Friday, Oct. 13, 2006
Some women who experience moderate-to-severe premenstrual
syndrome may benefit from treatment with low doses of anti-depressant medication, according to a new
study led by a Virginia Commonwealth University researcher.
In the October
issue of the Journal of Clinical Psychiatry, researchers reported that low doses of sertraline taken for two weeks before the onset
of the menstrual period may be an effective and well-tolerated treatment for some
women who experience moderate-to-severe premenstrual syndrome, or
The researchers also tested and found two other
anti-depressant dosing strategies to be effective. One of those dosing
strategies was taking medication daily throughout the menstrual cycle. The
other was waiting until PMS symptoms begin to start medication each cycle,
which is known as 'symptom-onset' dosing. Sertraline is a selective serotonin
reuptake inhibitor (SSRI) approved for the treatment of depression and anxiety,
as well as for premenstrual dysphoric disorder (PMDD), a severe form of
study is the first to evaluate the use of low-dose antidepressant medication
for women who have moderate-to-severe PMS, and the first placebo-controlled
study to include the novel dosing strategy of 'symptom-onset dosing,'" said Susan G.
Kornstein, M.D., a professor of psychiatry and obstetrics and gynecology in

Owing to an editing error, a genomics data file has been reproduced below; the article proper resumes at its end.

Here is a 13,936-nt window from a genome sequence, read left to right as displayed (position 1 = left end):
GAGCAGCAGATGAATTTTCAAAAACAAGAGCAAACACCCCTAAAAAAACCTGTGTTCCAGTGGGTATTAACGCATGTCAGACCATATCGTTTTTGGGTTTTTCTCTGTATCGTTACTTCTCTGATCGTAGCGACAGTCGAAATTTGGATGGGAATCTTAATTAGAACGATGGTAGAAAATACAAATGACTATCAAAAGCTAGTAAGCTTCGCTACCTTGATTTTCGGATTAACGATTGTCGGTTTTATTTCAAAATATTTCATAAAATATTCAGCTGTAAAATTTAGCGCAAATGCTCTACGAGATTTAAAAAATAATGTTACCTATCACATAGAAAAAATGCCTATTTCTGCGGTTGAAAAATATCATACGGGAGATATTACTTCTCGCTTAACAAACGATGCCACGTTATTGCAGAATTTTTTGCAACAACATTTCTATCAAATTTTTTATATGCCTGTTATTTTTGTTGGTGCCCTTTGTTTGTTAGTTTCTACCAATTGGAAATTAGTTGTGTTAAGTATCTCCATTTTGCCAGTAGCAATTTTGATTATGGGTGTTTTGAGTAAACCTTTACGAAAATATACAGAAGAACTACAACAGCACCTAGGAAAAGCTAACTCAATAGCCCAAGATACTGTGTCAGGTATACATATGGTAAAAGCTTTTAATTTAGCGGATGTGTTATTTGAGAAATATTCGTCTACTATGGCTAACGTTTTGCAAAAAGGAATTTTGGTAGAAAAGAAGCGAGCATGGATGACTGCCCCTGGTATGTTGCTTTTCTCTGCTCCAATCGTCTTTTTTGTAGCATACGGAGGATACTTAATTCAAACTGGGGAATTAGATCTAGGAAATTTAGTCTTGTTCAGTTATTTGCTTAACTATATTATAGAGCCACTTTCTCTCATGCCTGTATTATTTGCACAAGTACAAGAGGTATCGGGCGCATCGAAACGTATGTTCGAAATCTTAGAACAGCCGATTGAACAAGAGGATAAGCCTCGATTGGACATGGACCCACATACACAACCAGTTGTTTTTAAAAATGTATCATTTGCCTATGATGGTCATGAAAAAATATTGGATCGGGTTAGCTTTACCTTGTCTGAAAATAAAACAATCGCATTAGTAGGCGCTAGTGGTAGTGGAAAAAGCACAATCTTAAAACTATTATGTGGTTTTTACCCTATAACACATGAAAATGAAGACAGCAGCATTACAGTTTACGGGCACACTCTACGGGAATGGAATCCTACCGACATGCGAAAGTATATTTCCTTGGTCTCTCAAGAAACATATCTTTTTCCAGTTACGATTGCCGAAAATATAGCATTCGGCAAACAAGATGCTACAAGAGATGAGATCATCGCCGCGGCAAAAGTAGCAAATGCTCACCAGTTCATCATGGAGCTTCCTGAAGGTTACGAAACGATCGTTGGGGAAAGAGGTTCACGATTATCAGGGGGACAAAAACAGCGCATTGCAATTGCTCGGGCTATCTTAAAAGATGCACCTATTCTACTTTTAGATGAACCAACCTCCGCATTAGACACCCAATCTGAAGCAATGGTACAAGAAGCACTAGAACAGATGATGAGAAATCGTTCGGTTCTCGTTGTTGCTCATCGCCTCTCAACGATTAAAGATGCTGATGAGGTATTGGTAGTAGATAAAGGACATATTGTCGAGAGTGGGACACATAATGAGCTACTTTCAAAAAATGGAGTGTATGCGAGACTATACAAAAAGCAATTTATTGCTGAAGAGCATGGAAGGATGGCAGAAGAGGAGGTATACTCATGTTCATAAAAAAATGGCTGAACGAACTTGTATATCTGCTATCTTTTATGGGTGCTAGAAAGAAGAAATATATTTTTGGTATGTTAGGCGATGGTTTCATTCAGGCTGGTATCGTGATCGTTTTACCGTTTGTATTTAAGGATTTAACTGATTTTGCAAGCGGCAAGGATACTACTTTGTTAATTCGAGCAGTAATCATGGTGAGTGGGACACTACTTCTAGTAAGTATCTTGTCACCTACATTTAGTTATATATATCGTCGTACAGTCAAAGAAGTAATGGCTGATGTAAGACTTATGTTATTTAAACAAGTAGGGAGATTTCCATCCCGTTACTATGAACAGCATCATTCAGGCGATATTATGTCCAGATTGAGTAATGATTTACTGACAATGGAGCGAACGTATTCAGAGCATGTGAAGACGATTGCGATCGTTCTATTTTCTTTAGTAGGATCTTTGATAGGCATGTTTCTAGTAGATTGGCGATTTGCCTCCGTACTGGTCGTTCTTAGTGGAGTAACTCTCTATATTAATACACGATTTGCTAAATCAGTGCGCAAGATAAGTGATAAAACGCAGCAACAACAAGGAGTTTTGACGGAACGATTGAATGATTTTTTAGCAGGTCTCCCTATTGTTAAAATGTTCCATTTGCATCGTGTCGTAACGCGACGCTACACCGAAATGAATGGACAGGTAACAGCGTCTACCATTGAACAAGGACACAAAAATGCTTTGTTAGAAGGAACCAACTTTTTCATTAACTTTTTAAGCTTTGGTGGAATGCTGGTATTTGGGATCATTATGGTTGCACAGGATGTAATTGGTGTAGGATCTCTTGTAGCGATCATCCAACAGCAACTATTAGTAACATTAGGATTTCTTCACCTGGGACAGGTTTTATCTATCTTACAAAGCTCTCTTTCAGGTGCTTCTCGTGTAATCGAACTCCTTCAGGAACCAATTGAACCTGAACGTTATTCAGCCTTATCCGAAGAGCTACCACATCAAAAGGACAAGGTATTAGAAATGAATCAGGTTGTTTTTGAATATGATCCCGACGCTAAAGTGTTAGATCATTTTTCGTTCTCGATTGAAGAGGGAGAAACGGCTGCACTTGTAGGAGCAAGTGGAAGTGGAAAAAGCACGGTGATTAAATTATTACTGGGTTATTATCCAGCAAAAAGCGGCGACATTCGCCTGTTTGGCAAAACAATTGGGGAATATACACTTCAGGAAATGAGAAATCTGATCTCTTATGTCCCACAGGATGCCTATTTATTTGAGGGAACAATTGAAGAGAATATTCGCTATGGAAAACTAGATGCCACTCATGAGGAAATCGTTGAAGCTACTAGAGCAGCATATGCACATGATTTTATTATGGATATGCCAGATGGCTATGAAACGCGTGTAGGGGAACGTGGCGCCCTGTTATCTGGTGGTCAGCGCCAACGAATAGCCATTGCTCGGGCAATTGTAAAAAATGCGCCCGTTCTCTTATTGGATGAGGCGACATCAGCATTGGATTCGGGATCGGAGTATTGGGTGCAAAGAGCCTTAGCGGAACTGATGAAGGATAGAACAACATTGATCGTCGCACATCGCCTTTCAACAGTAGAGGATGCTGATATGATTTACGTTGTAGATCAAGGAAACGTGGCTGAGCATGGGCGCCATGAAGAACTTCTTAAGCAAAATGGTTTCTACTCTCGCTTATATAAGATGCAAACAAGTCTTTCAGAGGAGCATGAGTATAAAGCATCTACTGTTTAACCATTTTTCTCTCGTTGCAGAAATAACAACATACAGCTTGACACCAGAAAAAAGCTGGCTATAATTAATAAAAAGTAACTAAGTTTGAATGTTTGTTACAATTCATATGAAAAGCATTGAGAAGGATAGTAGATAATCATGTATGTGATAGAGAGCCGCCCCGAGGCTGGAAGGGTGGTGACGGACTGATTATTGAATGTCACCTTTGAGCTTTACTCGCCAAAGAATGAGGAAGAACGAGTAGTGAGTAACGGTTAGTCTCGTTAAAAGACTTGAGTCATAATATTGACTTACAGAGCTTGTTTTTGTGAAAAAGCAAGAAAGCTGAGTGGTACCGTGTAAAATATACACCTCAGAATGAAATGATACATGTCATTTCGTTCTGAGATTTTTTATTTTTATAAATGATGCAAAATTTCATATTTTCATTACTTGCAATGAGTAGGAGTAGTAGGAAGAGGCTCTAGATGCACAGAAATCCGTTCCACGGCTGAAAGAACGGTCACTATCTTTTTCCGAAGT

VCU's School of Medicine and lead author
on the study.
findings suggest that women with less severe forms of PMS than PMDD may also
benefit from treatment with antidepressant medication, and they may be able to
take medication only on the days that they are symptomatic," she said.
Up to 60 percent of women suffer from PMS,
while only about 5 percent of women suffer from PMDD. PMS symptoms may
include irritability, depressed mood, anxiety and mood swings, in addition to physical
symptoms such as bloating and breast tenderness. PMDD is characterized by
severe mood symptoms that interfere with functioning.
Previous research studies have focused on the
use of anti-depressants for PMDD. According to Kornstein, women with less
severe symptoms have not received as much attention in treatment studies,
although calcium supplementation has been shown to be helpful.
and her colleagues evaluated
approximately 300 women with PMS from 22 sites throughout the United States. The
participants were randomly assigned to fixed-dose treatment with 25 or 50 mg of
sertraline or given a placebo for four menstrual cycles.
This work was funded by Pfizer, Inc.
Kornstein, is executive director of VCU's Institute for
Women's Health, designated a National Center of Excellence by the U.S.
Department of Health and Human Services, and director of the VCU Mood Disorders
Institute. She collaborated with Teri B. Pearlstein, M.D., from Brown
University School of Medicine; and Rana Fayyad, Ph.D., Gail M. Farfel, Ph.D.,
and John A. Gillespie, Ph.D., who are researchers with Pfizer, Inc.
About VCU and VCU Medical Center
Virginia Commonwealth University is a major, urban public research university with national and international rankings in sponsored research. Located in downtown Richmond, VCU enrolls more than 31,000 students in 226 degree and certificate programs in the arts, sciences and humanities. Sixty-seven of the programs are unique in Virginia, many of them crossing the disciplines of VCU’s 13 schools and one college. MCV Hospitals and the health sciences schools of Virginia Commonwealth University comprise VCU Medical Center, one of the nation’s leading academic medical centers. For more, see www.vcu.edu.